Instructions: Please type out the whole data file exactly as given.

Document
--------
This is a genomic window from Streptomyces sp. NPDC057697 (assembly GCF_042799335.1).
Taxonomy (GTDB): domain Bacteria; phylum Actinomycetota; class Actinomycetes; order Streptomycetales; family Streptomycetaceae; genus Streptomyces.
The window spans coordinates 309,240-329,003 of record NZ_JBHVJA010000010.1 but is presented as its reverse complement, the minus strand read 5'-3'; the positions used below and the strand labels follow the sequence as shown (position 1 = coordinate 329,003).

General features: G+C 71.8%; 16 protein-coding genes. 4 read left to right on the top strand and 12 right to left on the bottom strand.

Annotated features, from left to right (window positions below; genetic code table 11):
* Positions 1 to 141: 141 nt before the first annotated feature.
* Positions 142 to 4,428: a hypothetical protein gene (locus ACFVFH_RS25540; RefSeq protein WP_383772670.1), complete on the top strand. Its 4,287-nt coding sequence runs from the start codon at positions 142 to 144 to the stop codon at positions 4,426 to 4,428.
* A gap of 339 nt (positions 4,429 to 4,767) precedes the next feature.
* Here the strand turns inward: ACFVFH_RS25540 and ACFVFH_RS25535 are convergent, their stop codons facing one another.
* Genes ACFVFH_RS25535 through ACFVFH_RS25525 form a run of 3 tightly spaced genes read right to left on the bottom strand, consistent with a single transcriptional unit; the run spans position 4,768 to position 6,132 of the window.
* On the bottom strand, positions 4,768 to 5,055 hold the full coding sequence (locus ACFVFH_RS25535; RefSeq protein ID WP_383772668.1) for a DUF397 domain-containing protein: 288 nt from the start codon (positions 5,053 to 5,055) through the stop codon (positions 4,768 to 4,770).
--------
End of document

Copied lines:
This is a genomic window from Streptomyces sp. NPDC057697 (assembly GCF_042799335.1).
Taxonomy (GTDB): domain Bacteria; phylum Actinomycetota; class Actinomycetes; order Streptomycetales; family Streptomycetaceae; genus Streptomyces.
The window spans coordinates 309,240-329,003 of record NZ_JBHVJA010000010.1 but is presented as its reverse complement, the minus strand read 5'-3'; the positions used below and the strand labels follow the sequence as shown (position 1 = coordinate 329,003).

General features: G+C 71.8%; 16 protein-coding genes. 4 read left to right on the top strand and 12 right to left on the bottom strand.

Annotated features, from left to right (window positions below; genetic code table 11):
* Positions 1 to 141: 141 nt before the first annotated feature.
* Positions 142 to 4,428: a hypothetical protein gene (locus ACFVFH_RS25540; RefSeq protein WP_383772670.1), complete on the top strand. Its 4,287-nt coding sequence runs from the start codon at positions 142 to 144 to the stop codon at positions 4,426 to 4,428.
* A gap of 339 nt (positions 4,429 to 4,767) precedes the next feature.
* Here the strand turns inward: ACFVFH_RS25540 and ACFVFH_RS25535 are convergent, their stop codons facing one another.
* Genes ACFVFH_RS25535 through ACFVFH_RS25525 form a run of 3 tightly spaced genes read right to left on the bottom strand, consistent with a single transcriptional unit; the run spans position 4,768 to position 6,132 of the window.
* On the bottom strand, positions 4,768 to 5,055 hold the full coding sequence (locus ACFVFH_RS25535; RefSeq protein ID WP_383772668.1) for a DUF397 domain-containing protein: 288 nt from the start codon (positions 5,053 to 5,055) through the stop codon (positions 4,768 to 4,770).